Considering the practical inability to have a rule for every possible situation, judgement is a critical part of the process and no one should be afraid of making, defending, and accepting reasoned judgements.
“Grant date employee stock option awards shall be fair valued as of the grant date. Such fair value shall be recognized as an expense and a liability on a straight line basis between the grant date and the vesting date. At the earlier of cancellation, exercise, or expiry, any recognized liability is reclassified to equity. The fair value of outstanding awards shall be re-measured for any subsequent modifications which affect vesting expectations or value to the employee. Any such difference in fair value shall be recognized prospectively on a straight line basis from the modification date to the vesting date.”
Putting aside whether one agrees with this accounting, in a mere 100 words of plain English, the above passage provides clear principles-based, primary accounting guidance for the entire lifecycle of an employee stock option award, including: measurement (fair value), recognition (straight line), attribution period (grant date to vesting date), and presentation (first as a liability and later reclassed to equity). Further it provides guidance for when the original conditions change. Of course, option awards are complex and, while the above provides all the necessary critical guidance, there are usually lower-level decisions that also need to be made, which I’ll now discuss.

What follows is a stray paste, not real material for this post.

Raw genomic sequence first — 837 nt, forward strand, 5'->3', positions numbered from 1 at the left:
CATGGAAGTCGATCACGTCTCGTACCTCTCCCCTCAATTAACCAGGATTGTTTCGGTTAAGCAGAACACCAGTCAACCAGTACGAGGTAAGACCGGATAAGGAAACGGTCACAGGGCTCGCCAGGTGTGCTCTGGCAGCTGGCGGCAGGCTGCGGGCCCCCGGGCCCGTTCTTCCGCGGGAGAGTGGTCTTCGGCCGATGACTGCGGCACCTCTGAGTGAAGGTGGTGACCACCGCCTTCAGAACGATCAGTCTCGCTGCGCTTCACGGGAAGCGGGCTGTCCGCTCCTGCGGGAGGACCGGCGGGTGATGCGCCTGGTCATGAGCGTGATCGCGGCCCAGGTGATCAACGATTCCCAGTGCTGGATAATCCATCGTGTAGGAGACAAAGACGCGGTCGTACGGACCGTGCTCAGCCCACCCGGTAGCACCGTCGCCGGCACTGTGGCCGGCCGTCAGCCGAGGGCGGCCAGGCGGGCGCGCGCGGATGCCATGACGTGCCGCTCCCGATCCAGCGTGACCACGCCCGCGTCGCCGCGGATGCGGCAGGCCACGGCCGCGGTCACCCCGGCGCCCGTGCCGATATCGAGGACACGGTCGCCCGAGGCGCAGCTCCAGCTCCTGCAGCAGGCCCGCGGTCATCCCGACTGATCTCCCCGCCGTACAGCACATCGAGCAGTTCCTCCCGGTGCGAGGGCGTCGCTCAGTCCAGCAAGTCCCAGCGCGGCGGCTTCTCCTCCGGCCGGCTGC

Respecting reasonable judgement
Where principles-based guidance ends, lower-level questions begin. Sometimes the answer will be obvious by reference to the conceptual framework and other times commonly accepted practices will emerge. In these situations, comparability shouldn’t suffer, at least not when appropriate disclosures are made. And then there is everything else; other transaction structures or anomalous situations for which, in theory, detailed rules could be developed (but probably can’t be on a timely basis), assuming the standard setters can agree on what that guidance should be. And just like today’s modern technology, which is obsolete tomorrow, the same is true of detailed accounting rules as new transaction types, creative terms and conditions, and complex structures emerge almost daily. Application of judgment, guided by and within standards-level or conceptual boundaries, is the only plausible solution.